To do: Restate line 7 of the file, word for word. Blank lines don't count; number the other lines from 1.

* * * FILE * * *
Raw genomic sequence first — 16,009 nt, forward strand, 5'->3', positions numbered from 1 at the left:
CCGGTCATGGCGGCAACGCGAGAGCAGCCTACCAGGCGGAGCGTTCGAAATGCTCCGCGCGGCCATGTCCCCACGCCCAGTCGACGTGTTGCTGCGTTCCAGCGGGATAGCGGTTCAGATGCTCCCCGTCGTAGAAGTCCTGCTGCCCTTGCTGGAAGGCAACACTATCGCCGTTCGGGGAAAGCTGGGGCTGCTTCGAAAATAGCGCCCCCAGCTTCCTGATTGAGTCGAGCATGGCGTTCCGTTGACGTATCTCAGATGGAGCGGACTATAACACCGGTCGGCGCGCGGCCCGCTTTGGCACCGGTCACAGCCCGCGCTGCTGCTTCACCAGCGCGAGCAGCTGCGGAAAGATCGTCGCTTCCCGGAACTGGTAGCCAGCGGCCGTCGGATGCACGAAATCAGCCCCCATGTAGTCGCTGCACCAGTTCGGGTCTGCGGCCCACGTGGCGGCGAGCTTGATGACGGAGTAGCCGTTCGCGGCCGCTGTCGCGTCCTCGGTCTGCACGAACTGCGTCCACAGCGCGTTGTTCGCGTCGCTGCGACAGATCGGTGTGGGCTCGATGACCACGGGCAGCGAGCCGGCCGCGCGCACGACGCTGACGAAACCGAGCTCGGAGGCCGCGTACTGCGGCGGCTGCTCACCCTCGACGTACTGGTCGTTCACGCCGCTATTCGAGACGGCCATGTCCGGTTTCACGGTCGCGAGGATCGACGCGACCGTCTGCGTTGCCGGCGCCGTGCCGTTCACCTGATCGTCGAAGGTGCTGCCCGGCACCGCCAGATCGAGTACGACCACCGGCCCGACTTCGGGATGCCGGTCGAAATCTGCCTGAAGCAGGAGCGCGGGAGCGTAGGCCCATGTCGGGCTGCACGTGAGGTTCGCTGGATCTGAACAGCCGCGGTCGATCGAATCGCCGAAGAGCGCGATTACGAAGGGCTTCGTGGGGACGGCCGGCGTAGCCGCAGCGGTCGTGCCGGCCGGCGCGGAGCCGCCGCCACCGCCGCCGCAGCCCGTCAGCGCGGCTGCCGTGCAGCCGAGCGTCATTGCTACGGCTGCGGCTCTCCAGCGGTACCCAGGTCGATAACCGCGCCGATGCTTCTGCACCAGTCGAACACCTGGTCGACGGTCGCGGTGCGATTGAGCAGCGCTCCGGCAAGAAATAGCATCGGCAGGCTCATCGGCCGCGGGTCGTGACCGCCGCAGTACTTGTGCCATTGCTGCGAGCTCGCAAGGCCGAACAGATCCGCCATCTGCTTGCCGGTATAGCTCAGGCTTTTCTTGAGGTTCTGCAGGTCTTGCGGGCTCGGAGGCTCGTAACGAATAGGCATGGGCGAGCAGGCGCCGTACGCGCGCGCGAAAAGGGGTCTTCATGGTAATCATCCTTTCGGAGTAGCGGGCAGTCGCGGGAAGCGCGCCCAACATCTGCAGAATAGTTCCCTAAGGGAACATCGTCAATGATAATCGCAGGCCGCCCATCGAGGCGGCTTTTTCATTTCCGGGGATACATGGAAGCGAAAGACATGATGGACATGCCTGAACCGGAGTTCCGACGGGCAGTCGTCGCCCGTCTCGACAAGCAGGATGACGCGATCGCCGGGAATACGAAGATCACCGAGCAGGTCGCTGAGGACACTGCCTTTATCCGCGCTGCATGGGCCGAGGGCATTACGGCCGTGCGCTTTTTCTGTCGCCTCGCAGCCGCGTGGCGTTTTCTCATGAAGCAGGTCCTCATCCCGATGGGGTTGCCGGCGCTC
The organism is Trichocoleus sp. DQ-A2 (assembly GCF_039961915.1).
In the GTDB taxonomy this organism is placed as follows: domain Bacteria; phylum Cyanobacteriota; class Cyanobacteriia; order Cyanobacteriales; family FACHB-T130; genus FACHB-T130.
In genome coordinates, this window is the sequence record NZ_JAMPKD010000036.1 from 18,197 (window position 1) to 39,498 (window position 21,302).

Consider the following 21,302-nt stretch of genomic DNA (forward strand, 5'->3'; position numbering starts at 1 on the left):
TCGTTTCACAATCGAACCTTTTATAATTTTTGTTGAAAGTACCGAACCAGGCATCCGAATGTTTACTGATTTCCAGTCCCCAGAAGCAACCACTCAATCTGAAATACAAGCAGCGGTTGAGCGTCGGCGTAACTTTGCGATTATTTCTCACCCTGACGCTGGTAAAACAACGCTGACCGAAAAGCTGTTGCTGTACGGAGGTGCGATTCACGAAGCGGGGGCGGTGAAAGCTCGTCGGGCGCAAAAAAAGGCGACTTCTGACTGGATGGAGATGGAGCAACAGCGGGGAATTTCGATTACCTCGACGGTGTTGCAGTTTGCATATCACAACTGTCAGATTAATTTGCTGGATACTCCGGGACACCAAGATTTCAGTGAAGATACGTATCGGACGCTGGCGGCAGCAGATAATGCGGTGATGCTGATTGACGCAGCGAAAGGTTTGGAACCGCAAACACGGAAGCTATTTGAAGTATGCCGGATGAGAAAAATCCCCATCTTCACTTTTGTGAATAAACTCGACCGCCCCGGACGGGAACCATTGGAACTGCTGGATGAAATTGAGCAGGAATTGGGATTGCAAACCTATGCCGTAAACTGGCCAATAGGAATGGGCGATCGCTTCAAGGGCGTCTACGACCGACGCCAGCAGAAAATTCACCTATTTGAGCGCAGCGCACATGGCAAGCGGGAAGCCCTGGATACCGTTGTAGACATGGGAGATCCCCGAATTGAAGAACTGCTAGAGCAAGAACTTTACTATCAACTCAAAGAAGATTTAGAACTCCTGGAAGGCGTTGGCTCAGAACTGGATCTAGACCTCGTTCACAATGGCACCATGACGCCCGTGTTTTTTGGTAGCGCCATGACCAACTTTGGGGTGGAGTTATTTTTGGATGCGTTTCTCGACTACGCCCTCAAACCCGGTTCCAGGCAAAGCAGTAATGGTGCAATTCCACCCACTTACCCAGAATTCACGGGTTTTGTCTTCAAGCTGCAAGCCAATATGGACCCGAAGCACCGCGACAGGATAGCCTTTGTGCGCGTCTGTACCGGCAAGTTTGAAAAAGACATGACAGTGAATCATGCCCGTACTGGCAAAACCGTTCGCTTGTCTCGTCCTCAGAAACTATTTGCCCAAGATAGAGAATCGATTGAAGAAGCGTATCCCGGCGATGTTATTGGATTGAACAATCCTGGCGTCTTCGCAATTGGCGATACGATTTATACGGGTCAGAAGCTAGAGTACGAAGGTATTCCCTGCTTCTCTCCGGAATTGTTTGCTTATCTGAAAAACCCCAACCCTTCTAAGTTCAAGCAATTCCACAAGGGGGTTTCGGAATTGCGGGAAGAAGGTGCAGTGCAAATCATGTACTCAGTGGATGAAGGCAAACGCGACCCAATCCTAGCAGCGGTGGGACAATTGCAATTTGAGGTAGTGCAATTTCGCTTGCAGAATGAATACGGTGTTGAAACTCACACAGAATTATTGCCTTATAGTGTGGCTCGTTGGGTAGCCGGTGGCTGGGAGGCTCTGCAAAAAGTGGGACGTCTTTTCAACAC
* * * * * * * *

TCGTTTCACAATCGAACCTTTTATAATTTTTGTTGAAAGTACCGAACCAGGCATCCGAATGTTTACTGATTTCCAGTCCCCAGAAGCAACCACTCAATCTGAAATACAAGCAGCGGTTGAGCGTCGGCGTAACTTTGCGATTATTTCTCACCCTGACGCTGGTAAAACAACGCTGACCGAAAAGCTGTTGCTGTACGGAGGTGCGATTCACGAAGCGGGGGCGGTGAAAGCTCGTCGGGCGCAAAAAAAGGCGACTTCTGACTGGATGGAGATGGAGCAACAGCGGGGAATTTCGATTACCTCGACGGTGTTGCAGTTTGCATATCACAACTGTCAGATTAATTTGCTGGATACTCCGGGACACCAAGATTTCAGTGAAGATACGTATCGGACGCTGGCGGCAGCAGATAATGCGGTGATGCTGATTGACGCAGCGAAAGGTTTGGAACCGCAAACACGGAAGCTATTTGAAGTATGCCGGATGAGAAAAATCCCCATCTTCACTTTTGTGAATAAACTCGACCGCCCCGGACGGGAACCATTGGAACTGCTGGATGAAATTGAGCAGGAATTGGGATTGCAAACCTATGCCGTAAACTGGCCAATAGGAATGGGCGATCGCTTCAAGGGCGTCTACGACCGACGCCAGCAGAAAATTCACCTATTTGAGCGCAGCGCACATGGCAAGCGGGAAGCCCTGGATACCGTTGTAGACATGGGAGATCCCCGAATTGAAGAACTGCTAGAGCAAGAACTTTACTATCAACTCAAAGAAGATTTAGAACTCCTGGAAGGCGTTGGCTCAGAACTGGATCTAGACCTCGTTCACAATGGCACCATGACGCCCGTGTTTTTTGGTAGCGCCATGACCAACTTTGGGGTGGAGTTATTTTTGGATGCGTTTCTCGACTACGCCCTCAAACCCGGTTCCAGGCAAAGCAGTAATGGTGCAATTCCACCCACTTACCCAGAATTCACGGGTTTTGTCTTCAAGCTGCAAGCCAATATGGACCCGAAGCACCGCGACAGGATAGCCTTTGTGCGCGTCTGTACCGGCAAGTTTGAAAAAGACATGACAGTGAATCATGCCCGTACTGGCAAAACCGTTCGCTTGTCTCGTCCTCAGAAACTATTTGCCCAAGATAGAGAATCGATTGAAGAAGCGTATCCCGGCGATGTTATTGGATTGAACAATCCTGGCGTCTTCGCAATTGGCGATACGATTTATACGGGTCAGAAGCTAGAGTACGAAGGTATTCCCTGCTTCTCTCCGGAATTGTTTGCTTATCTGAAAAACCCCAACCCTTCTAAGTTCAAGCAATTCCACAAGGGGGTTTCGGAATTGCGGGAAGAAGGTGCAGTGCAAATCATGTACTCAGTGGATGAAGGCAAACGCGACCCAATCCTAGCAGCGGTGGGACAATTGCAATTTGAGGTAGTGCAATTTCGCTTGCAGAATGAATACGGTGTTGAAACTCACACAGAATTATTGCCTTATAGTGTGGCTCGTTGGGTAGCCGGTGGCTGGGAGGCTCTGCAAAAAGTGGGACGTCTTTTCAACAC